They are kind of in a corner. If they did not sign a benefit agreement, and if the expansion did go ahead and did have a financial impact on them, they would be missing out on any compensation.

Jacobsen: Any other updates?

Perrin: What PIPE UP has really been working on during the original hearing and during the Reconsideration is the salmon habitat and protecting that, we were among the few in this last hearing, the few intervenors, who, actually, tried to address the freshwater habitat of chinook, especially, and to some extent, chum salmon.

Because they are the main prey – over 90% – of the food of the endangered southern resident killer whales. In fact, just in December, the committee that is responsible to report on if a species is endangered or threatened has listed a number of chinook species in BC that are either endangered or threatened.

Then, of course, this relates to the southern resident killer whales because this is their food. Over and over again, studies show that lack of chinook salmon is the leading cause of death of the southern resident killer whales.

We will see what the NEB has to say about our final written argument. I am always wearing my rose-colored glasses and try to be optimistic about, and will see, if they will agree with PIPE UP. That if they are going to be crossing chinook spawning areas, then they have to use horizontal drilling instead of open trench. That is what we are hoping for.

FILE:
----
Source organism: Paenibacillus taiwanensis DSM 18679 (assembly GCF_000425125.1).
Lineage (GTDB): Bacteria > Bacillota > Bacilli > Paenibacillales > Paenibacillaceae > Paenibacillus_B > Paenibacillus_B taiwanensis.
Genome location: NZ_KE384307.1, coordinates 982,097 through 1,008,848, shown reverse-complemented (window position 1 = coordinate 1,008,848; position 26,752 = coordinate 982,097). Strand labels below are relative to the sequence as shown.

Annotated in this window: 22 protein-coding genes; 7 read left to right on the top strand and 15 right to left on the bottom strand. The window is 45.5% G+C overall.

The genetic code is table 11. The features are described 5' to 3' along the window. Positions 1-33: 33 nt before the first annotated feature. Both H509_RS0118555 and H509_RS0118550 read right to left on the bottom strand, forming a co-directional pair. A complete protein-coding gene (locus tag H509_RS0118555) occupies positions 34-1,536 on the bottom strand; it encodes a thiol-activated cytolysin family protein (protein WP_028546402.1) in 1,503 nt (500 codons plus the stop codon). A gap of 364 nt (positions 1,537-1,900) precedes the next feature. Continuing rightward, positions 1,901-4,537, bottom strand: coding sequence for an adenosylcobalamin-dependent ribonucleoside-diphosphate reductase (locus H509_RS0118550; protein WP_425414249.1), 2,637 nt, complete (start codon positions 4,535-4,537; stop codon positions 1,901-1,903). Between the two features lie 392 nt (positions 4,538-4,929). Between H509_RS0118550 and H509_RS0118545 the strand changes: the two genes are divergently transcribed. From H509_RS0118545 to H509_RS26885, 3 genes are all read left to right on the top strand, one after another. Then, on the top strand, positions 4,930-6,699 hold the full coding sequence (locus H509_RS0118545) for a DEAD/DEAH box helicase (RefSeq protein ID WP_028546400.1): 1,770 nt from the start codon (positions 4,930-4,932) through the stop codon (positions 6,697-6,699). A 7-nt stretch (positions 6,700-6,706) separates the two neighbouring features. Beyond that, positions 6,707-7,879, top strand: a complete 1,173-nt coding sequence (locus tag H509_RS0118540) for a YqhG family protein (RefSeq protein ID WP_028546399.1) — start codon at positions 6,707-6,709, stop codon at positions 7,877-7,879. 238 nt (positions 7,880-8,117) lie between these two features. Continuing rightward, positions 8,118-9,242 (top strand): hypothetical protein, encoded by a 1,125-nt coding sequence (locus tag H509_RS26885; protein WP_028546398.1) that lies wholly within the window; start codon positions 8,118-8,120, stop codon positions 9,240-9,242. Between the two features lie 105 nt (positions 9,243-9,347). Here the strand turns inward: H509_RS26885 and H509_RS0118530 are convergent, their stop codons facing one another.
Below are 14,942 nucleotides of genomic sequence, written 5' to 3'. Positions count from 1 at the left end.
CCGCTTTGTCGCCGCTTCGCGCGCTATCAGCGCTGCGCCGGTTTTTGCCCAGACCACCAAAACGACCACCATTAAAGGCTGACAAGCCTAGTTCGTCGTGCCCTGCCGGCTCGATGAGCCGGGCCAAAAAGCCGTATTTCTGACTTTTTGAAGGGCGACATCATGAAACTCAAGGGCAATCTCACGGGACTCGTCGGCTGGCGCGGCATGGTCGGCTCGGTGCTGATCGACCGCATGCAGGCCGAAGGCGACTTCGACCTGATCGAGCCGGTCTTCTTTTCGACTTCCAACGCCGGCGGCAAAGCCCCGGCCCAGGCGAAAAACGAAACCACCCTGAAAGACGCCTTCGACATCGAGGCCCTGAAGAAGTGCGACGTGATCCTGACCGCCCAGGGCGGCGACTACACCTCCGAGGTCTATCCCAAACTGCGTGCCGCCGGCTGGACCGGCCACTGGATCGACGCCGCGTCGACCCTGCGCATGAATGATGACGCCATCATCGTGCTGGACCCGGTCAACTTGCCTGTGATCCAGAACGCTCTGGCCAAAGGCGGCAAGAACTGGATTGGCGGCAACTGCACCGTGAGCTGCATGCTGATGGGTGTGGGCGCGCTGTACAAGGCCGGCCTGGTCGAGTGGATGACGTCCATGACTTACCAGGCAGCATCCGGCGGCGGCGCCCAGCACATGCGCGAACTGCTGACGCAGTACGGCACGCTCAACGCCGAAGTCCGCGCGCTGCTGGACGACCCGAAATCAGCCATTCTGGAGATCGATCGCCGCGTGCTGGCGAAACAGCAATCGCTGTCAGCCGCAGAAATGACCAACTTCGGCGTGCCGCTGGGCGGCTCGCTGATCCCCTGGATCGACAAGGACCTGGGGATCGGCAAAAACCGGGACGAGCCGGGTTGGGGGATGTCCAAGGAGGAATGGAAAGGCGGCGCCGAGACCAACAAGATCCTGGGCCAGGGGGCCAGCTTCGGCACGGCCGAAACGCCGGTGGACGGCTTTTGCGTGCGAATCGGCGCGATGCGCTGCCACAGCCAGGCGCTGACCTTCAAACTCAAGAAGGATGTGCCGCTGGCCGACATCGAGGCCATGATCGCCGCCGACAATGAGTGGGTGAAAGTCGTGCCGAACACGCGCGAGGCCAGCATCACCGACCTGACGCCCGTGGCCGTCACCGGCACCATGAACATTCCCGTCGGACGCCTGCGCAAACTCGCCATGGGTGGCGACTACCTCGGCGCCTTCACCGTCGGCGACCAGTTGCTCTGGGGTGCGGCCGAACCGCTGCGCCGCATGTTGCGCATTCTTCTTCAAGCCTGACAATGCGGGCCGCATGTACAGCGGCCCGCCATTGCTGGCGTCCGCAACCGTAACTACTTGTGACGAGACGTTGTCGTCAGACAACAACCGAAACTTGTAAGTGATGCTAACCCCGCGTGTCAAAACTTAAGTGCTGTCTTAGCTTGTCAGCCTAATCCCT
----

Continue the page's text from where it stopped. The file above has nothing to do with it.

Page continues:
We are hoping that the NEB will agree with us. One of the experts, we are so lucky, Dr. Marvin Rosenau. He teaches at BCIT. He is highly regarded as a biologist. He is the one who issued the report for us, to submit to the NEB.

Hopefully, they will take a really good look at that.

Jacobsen: Thank you for the opportunity and your time, Lynn.

Perrin: Thanks, Scott.

Scott Douglas Jacobsen is the Founder of In-Sight: Independent Interview-Based Journal and In-Sight Publishing. He authored/co-authored some e-books, free or low-cost. If you want to contact Scott:

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Other Resources: Recovering From Religion.

Photo by Zoltan Tasi on Unsplash